- Consider the benefits of forming a true partnership with your moldmaker(s).Bring in
him or her early on your project for input; work with him in regard to costing goals and budgets; life of the project and part quantity expectations. Moldmakers don’t like being mushrooms! The best purchasing is done by those who truly know their suppliers and play as a team, openly and honestly, to the benefit of both companies.
- Communicate with and solicit communication from your moldmaker on a regular basis. Many provide Gantt charts or other types of progress reports online, or provide online access to regularly posted updates. Knowing where the mold build stands and if it is on schedule is critical, so request scheduled information stands and if it is on schedule is critical, so request scheduled information
- Make your payments on time per the agreement. Few moldmakers can afford to play banker, and building a mold entails many, sometimes large, up-front expenses on their part. There are a number of ways to approach the payment schedule, such as 30% down, 30% at half completion, 30% at completion, and 10% upon part approval and mold shipment. Different moldmakers have different plans, or will work with you on a payment schedule that is fair, equitable and will benefit both companies.
- Changes to the part design can mean changes to the mold. Remember, the more changes you make during the mold build, the less likely you are to get a mold in the lead time or at the price quoted. Understand that when you require part design changes, it often leads to changes in the mold design, which can add both time and cost to the mold build.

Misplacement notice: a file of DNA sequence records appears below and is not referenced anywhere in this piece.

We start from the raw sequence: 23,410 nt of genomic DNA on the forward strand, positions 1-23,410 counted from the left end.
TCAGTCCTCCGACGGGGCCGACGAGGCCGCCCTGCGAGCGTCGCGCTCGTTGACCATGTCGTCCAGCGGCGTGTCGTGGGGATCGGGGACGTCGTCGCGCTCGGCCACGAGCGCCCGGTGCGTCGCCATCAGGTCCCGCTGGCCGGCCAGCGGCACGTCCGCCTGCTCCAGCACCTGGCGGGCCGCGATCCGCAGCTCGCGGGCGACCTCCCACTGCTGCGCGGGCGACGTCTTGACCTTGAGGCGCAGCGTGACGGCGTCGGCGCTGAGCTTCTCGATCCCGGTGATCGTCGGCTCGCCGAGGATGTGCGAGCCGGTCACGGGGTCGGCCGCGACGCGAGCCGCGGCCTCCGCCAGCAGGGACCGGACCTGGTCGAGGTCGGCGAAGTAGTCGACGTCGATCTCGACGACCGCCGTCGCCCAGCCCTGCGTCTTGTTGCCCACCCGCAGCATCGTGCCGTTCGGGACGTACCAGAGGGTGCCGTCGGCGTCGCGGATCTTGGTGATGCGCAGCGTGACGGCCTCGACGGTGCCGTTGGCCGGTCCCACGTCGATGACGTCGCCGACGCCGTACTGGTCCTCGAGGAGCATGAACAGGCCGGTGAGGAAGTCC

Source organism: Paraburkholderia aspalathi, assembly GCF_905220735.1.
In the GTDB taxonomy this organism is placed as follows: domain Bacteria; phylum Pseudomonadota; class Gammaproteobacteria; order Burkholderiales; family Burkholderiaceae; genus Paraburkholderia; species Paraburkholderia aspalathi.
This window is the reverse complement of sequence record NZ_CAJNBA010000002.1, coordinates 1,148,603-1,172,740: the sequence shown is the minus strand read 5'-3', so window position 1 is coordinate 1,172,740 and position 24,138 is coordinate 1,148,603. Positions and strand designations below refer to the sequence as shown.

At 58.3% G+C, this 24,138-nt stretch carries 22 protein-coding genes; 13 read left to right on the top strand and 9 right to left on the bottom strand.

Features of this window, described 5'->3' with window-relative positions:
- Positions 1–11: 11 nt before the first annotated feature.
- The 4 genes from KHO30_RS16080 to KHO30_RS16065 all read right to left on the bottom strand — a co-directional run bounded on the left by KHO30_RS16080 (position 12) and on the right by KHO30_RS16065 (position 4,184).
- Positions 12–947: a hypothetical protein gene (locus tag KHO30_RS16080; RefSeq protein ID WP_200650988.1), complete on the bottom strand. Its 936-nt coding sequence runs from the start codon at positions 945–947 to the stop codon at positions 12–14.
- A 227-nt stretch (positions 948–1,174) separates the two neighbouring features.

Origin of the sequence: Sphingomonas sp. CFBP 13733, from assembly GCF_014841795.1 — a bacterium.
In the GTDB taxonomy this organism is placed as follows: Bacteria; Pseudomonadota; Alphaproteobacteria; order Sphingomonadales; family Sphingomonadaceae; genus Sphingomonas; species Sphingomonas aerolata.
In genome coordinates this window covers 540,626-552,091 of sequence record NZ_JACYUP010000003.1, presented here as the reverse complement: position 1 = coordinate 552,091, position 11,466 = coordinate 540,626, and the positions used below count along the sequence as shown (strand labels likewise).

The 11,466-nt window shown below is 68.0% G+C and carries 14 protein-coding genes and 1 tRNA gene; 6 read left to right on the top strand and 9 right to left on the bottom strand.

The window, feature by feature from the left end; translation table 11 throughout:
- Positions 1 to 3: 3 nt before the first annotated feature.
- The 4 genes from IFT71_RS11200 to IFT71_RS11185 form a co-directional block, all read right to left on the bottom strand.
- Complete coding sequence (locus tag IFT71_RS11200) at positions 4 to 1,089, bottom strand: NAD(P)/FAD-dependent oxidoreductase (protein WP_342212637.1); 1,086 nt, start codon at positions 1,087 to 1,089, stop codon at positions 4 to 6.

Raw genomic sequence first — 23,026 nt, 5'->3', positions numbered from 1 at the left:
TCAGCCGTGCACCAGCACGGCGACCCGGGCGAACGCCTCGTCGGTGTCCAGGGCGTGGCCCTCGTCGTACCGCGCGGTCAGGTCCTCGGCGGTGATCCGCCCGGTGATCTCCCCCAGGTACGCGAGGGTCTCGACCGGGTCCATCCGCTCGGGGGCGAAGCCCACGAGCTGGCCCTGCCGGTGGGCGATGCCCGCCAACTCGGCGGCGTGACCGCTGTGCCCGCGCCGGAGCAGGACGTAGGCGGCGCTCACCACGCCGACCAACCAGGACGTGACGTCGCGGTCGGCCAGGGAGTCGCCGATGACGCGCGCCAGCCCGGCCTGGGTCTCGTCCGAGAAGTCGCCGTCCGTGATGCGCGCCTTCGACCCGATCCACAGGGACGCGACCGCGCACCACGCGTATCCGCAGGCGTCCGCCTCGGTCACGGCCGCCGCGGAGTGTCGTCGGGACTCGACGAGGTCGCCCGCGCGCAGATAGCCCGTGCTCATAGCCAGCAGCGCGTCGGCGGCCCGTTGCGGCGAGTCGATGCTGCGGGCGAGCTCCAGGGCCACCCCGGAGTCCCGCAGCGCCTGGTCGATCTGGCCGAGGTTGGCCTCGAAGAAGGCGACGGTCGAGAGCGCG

- Define up front when the mold is considered complete. When is a mold complete? That often determines when final payment is made. Is the mold complete upon approved part sample? Upon shipment? Usually a mold is complete when it is capable of producing a part according to specifications and dimensions on the part print. Most moldmakers will make small changes and tweaks to get the mold to spec to make the part according to print dimensions. A decision to make a change to the part, and consequently to the mold, after the part has met print specs doesn’t mean the mold isn’t finished. When the part meets print specifications and dimensions, the mold is complete. Changes are done via an ECO (engineering change order) and will be priced accordingly.
- If it sounds too good to be true, it probably is.You may find a moldmaker who quotes very low prices on a job. Maybe he’s hungry, or maybe his overhead is low so he can price lower than other shops. However, any quote that comes in too low might not be the bargain is appears to be.
When purchasing a mold, it’s especially true that you get what you pay for. Your molded components are only as good as the mold they come from, so be sure your mold is optimum to mold the parts you need for the life of the program.
Why and where to use plastic molds